Halal Consumer - Issue 31 - page 9

Think back to the imagined twenty-first century setting of the
popular 1960’s cartoon,
The Jetsons
, in which it was a regular
occurrence to see machines churn out food pills and breakfast
appear on the table simply by pressing a button. These were
revolutionary concepts to view on your evening television, but in
today’s world, modern technology has given us the ability to dab-
ble in advancements that are slowly changing the way we think
about our food, our dining experiences, and even what we should
expect from our kitchen appliances.
3D Food Printing
3D printing, the process of creating three-dimensional solid
objects from a digital file, is a concept and practice that has been
around for several years now. However, growing in popularity is
the idea of 3D printing food. In order to execute the printing of
food via a 3D printer, one has to start off with food in a semi-solid
state. One version of this technology is the ChefJet, which allows
users to insert any type of soft confectionary like chocolate, cara-
mel, or frosting for instance, then program the desired shape or
design, and finally, sit back and watch their work of art print to
life. The ChefJet is specifically geared towards creating sweets,
offering amateur bakers the ability to craft works of art in the
form of dessert as well as providing the professional pastry chef
the ability to build intricate designs in half the time of completing
the process manually.
Similarly, the Foodini is a 3D food printer designed to be used
for savory foods. Again, one has to begin with a puree of sorts
in order for the technology to work, and then the output must
either be food that can be eaten raw, or food that will then still
need to be cooked. Lynette Kucsma, co-founder of the Foodini,
touts the advantages of this product as a way to use fresh, healthy
ingredients to create quick meals instead of having to rely on the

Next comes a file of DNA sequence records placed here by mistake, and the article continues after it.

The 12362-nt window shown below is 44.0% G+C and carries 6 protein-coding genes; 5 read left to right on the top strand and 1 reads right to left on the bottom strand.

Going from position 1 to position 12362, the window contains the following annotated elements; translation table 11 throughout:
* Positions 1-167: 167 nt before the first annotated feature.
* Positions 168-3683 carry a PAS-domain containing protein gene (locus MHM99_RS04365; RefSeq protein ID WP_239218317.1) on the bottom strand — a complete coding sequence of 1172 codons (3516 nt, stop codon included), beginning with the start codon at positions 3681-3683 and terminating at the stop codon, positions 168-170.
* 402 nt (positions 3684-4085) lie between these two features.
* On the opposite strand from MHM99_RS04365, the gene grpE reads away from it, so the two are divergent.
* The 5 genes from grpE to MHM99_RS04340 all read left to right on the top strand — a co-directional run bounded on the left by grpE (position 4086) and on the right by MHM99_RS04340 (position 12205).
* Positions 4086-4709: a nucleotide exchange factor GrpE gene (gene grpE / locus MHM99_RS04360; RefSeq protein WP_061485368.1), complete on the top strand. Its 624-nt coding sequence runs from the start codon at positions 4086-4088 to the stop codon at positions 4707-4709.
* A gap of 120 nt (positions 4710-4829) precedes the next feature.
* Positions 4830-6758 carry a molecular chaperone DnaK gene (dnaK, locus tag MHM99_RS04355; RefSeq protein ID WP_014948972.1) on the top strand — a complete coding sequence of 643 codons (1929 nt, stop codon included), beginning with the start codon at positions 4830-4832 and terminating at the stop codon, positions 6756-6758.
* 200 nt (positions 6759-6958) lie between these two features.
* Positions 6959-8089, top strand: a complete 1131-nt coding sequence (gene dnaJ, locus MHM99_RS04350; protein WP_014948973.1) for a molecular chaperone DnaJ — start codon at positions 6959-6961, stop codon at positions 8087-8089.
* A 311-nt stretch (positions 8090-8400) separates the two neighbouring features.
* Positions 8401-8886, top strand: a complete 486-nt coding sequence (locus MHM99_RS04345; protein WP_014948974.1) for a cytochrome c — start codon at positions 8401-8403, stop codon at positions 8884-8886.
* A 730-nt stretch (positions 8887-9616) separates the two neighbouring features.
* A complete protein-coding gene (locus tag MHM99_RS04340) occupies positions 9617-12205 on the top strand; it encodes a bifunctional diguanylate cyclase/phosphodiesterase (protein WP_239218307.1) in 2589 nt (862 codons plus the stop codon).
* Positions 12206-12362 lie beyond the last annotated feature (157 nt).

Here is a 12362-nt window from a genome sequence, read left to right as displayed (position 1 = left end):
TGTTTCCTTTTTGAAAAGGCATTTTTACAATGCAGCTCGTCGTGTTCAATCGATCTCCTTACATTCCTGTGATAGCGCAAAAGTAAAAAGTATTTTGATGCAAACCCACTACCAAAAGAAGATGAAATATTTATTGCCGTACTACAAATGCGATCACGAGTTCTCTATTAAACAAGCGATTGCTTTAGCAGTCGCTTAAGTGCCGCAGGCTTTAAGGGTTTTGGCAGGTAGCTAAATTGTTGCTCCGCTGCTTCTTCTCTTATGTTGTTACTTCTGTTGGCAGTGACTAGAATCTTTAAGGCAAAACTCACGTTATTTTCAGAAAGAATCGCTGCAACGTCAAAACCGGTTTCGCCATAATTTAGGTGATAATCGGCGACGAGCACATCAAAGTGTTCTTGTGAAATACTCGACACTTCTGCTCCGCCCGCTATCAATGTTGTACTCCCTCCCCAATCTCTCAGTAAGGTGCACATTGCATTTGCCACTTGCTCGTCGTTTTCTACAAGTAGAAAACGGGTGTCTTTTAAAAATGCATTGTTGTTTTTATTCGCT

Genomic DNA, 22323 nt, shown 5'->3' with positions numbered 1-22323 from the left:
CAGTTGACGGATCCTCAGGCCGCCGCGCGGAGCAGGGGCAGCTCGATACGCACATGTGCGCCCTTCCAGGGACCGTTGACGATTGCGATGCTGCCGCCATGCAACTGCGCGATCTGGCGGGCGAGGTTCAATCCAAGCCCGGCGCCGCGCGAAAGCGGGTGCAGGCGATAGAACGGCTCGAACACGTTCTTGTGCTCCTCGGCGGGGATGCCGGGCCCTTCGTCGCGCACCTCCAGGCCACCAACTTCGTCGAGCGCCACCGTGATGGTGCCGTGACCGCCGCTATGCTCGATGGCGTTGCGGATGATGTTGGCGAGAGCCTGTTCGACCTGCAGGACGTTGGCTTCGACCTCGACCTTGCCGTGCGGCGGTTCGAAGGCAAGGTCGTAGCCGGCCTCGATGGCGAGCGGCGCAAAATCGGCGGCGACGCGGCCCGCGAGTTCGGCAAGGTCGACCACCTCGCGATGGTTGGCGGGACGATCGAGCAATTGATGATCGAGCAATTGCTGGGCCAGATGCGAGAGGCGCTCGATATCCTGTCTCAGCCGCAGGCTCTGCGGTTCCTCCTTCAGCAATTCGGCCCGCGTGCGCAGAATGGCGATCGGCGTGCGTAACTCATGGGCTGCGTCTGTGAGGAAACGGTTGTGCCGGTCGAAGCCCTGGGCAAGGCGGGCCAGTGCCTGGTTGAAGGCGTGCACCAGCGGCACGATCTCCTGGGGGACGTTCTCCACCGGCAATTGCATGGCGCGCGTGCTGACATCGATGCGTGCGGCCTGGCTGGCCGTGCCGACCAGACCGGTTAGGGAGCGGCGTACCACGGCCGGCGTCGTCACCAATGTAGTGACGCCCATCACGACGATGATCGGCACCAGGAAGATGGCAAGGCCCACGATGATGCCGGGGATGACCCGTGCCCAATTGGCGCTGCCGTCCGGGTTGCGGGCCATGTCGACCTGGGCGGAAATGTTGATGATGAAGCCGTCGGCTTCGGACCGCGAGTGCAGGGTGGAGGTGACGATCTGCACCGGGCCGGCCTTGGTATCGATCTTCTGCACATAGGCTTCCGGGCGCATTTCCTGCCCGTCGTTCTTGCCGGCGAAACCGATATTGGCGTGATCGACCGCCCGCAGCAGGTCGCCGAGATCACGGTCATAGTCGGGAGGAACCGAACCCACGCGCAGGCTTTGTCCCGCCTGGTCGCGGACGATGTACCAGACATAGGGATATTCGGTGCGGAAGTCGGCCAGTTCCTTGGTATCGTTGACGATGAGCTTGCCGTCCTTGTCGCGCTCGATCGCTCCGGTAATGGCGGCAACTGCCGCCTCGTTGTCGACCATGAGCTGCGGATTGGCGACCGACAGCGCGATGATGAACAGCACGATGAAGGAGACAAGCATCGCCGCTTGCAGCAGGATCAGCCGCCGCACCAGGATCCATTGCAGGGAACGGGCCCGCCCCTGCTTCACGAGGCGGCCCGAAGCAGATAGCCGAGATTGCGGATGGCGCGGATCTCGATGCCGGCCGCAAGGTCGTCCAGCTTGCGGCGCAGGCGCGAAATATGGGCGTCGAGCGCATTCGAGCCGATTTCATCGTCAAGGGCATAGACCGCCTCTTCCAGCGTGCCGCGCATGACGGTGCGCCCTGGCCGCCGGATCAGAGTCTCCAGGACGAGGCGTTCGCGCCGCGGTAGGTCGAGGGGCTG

conveniences of pre-cooked processed foods with unrecogniz-
able ingredients. Occasional home cook Nina Awotwi says that 3D
printing food is a concept that sparks her curiosity but not some-
thing she can imagine becoming an everyday function for her.
There is currently no version of a 3D food printer available on the
market that can not only create quick food in any design, but also
cook it at the same time, though a project is underway by under-
graduate students at the Imperial College London.
Holographic Dining
Imagine being able to conjure up any chef in the world to help you
create tonight’s dinner. Or perhaps you are dying to learn how to
make an ethnic halal meal straight from the source and you’d love
to be able to connect with someone from the Middle East to show
you the ropes. Better yet, maybe you have a grandmother who
lives across the country making it difficult for you to dine together
or cook family recipes with one another. With Dawid Dawod’s
concept known as Global Chef, you just might be able to make all
three of these scenarios a reality.
The concept uses hologram technology to connect people together
through the art of cooking. Global Chef allows users to select fam-
ily, friends, random people from anywhere in the world, or even
join cooking classes via a hologram that is conjured up on its glass
surface using Laser Plasma hologram technology. The design even
transfers smells and can sense what ingredients are placed into
its bowl. The possibilities Global Chef can potentially offer have
many people thrilled. Home cook DeMarko Glover says, “To learn
from a chef in holographic form would be exciting.” Glover occa-
sionally follows online video tutorials of his favorite chefs when
cooking, and because he often stops and rewinds videos to try and
get all the steps right he feels as though “having someone right
there with you via holograph would be much easier to follow.”
Global Chef was submitted to the Electrolux Design Lab for con-
sideration in its annual design competition and may very well be a
product we see available in the future.
Would you ever consider cutting out the process of buying and
preparing food by solely drinking a liquid food supplement that
Home cook DeMarko Glover
says, “To learn from a chef
in holographic form would
be exciting.”
Winter 2014
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